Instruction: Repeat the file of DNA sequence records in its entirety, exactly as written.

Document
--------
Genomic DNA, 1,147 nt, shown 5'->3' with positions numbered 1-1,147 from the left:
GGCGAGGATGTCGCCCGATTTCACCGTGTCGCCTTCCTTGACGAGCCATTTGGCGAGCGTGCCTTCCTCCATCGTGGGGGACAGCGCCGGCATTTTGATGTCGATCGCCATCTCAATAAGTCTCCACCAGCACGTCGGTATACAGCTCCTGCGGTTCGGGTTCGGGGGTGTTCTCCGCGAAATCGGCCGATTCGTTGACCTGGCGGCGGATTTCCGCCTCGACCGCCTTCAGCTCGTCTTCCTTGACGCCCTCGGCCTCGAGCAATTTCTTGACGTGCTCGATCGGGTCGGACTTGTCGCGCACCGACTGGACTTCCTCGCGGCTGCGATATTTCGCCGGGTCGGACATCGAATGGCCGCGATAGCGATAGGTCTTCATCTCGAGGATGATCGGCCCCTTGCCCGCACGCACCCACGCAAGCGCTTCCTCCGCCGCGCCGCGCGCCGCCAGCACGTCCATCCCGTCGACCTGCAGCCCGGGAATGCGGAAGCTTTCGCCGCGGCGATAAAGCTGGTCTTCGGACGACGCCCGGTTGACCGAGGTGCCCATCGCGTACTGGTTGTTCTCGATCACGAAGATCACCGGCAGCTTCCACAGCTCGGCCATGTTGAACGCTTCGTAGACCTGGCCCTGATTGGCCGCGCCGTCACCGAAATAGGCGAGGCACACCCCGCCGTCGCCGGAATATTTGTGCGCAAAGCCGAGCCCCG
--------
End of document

Genomic DNA, 1,147 nt, shown 5'->3' with positions numbered 1-1,147 from the left:
GGCGAGGATGTCGCCCGATTTCACCGTGTCGCCTTCCTTGACGAGCCATTTGGCGAGCGTGCCTTCCTCCATCGTGGGGGACAGCGCCGGCATTTTGATGTCGATCGCCATCTCAATAAGTCTCCACCAGCACGTCGGTATACAGCTCCTGCGGTTCGGGTTCGGGGGTGTTCTCCGCGAAATCGGCCGATTCGTTGACCTGGCGGCGGATTTCCGCCTCGACCGCCTTCAGCTCGTCTTCCTTGACGCCCTCGGCCTCGAGCAATTTCTTGACGTGCTCGATCGGGTCGGACTTGTCGCGCACCGACTGGACTTCCTCGCGGCTGCGATATTTCGCCGGGTCGGACATCGAATGGCCGCGATAGCGATAGGTCTTCATCTCGAGGATGATCGGCCCCTTGCCCGCACGCACCCACGCAAGCGCTTCCTCCGCCGCGCCGCGCGCCGCCAGCACGTCCATCCCGTCGACCTGCAGCCCGGGAATGCGGAAGCTTTCGCCGCGGCGATAAAGCTGGTCTTCGGACGACGCCCGGTTGACCGAGGTGCCCATCGCGTACTGGTTGTTCTCGATCACGAAGATCACCGGCAGCTTCCACAGCTCGGCCATGTTGAACGCTTCGTAGACCTGGCCCTGATTGGCCGCGCCGTCACCGAAATAGGCGAGGCACACCCCGCCGTCGCCGGAATATTTGTGCGCAAAGCCGAGCCCCG